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Directed by Karen Malcolm

Fringe Productions, 1990. VHS cassette, 18:00 min., $295.00
Distributed by International Tele-Film, 47 Densley Ave., Toronto, Ont. M6M 5A8

Grades 8 and up/Ages 13 and up
Reviewed by Frances Bergles.

Volume 19 Number 6
1991 November

Canadian artist Stephen Timmins discusses his sources of inspiration and techniques in City Figures, a video directed by Karen Malcolm. The dichotomy between his subject matter and technique creates a pleasing tension and presentation. His monumental figures and shapes are modern and timeless, inspired by the city and activities around him, while his tech­nique and technology are those of the old masters.

This is more a film of ideas than how-to: we see Timmins prepare plywood boards with gesso made of rabbit skin, glue and chalk. Gessoing is the process used since medieval times to prepare a panel for painting, gilding and other decorative processes. Timmins takes us through the exacting and lengthy process needed to obtain the desired degree of hardness. Fully absorbent, it is an ideal ground for the tempera painting and gilding processes that follow.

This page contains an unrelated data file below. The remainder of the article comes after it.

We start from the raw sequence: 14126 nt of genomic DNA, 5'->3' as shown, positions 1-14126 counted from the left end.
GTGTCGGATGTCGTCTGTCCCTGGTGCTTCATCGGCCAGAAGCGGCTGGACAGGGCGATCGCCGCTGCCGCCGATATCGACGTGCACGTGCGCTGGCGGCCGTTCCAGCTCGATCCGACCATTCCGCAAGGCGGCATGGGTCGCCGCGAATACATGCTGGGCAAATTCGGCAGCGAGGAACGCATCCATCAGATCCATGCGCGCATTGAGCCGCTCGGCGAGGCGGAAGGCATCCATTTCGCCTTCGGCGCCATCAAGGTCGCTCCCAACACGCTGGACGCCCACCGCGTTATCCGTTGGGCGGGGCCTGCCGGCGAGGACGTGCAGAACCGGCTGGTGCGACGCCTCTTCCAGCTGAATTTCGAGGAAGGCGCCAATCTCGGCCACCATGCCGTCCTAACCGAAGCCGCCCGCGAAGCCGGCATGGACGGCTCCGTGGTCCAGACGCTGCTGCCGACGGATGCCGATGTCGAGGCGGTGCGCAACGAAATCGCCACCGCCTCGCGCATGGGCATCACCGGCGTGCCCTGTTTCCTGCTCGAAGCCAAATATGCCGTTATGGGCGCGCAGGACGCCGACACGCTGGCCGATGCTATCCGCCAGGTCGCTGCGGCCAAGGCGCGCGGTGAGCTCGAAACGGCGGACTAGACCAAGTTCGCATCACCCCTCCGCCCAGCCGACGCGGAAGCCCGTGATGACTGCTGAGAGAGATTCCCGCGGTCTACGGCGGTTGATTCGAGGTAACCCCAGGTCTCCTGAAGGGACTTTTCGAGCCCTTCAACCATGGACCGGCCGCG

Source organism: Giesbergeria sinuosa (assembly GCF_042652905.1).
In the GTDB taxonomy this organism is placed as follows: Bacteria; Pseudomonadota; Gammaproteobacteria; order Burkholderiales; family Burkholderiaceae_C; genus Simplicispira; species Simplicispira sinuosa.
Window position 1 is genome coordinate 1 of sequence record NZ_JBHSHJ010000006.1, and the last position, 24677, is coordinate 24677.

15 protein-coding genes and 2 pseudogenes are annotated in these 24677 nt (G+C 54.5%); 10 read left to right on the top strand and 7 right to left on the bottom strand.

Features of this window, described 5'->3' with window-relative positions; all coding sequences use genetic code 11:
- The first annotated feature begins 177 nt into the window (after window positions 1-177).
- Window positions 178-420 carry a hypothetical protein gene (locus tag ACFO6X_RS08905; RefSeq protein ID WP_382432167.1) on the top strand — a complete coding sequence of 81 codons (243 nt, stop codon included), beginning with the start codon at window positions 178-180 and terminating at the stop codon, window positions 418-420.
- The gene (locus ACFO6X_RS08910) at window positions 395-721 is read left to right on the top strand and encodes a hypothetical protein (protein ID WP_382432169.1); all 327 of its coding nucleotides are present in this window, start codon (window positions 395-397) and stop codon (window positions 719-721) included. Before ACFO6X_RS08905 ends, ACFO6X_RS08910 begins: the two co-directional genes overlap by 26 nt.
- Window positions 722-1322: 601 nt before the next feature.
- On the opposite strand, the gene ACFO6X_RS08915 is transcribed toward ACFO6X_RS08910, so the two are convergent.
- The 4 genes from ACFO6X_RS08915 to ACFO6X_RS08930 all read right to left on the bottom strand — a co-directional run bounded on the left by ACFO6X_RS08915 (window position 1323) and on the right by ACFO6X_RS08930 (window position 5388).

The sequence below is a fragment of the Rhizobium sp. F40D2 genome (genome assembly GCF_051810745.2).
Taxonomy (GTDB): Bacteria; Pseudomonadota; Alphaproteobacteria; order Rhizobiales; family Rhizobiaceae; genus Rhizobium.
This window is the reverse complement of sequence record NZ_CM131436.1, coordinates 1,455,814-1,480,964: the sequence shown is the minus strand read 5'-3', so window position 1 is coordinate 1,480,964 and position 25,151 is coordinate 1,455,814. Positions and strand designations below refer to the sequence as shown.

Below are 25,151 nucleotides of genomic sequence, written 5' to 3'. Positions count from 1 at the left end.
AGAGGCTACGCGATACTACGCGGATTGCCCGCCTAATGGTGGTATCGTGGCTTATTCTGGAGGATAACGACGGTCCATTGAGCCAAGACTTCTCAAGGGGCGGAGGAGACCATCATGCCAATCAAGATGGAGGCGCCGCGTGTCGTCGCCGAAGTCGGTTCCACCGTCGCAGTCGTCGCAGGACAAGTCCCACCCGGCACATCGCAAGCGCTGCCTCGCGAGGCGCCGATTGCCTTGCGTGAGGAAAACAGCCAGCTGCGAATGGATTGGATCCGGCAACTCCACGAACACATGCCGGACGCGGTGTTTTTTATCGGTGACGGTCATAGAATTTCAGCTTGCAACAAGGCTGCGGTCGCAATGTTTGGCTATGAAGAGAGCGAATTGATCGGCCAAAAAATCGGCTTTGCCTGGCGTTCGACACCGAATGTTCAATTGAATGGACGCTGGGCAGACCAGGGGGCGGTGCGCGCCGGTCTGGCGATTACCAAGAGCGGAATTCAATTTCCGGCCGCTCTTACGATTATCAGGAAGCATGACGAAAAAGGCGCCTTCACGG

We watch as Timmins prepares traditional egg tempera by carefully excluding the egg white and then combining the yolk with water. Timmins mixes the egg tempera with pigment as he paints in order to control the mix he wants. Exposed to air and sunlight, egg tempera forms a tough layer, which has proven to be the most durable of paints over the centuries.

The next ancient artistic process explored is gilding. Timmins applies aluminum and brass leaf to his gesso ground using an adhesive. This pro­vides the background for the subject. He then models his figures with numer­ous layers of oil glazes to develop depth.

The video is a very interesting exploration of an ancient process as seen through the appealing work of a young Canadian artist.

Judging by the credit note of thanks to two professors in the Professional Motion Picture Program at the South Alberta Institute of Technology, I assume the production is a student production, by direct or/writer Karen Malcolm. It is entirely competent. Production values are good. The music of Handel and Loeillet by flutist Jennifer Boeca and pianist Cameron Watson (also the narrator and sound recordist), while considerably later than the medieval period, provides a fitting ambience for the video.

The only reservation I have is the limited appeal of the subject and the high cost of the video. Given these limitations it is more likely to be useful to special collections.

Frances Bergles, Saskatoon Public Library, Saskatoon, Sask.
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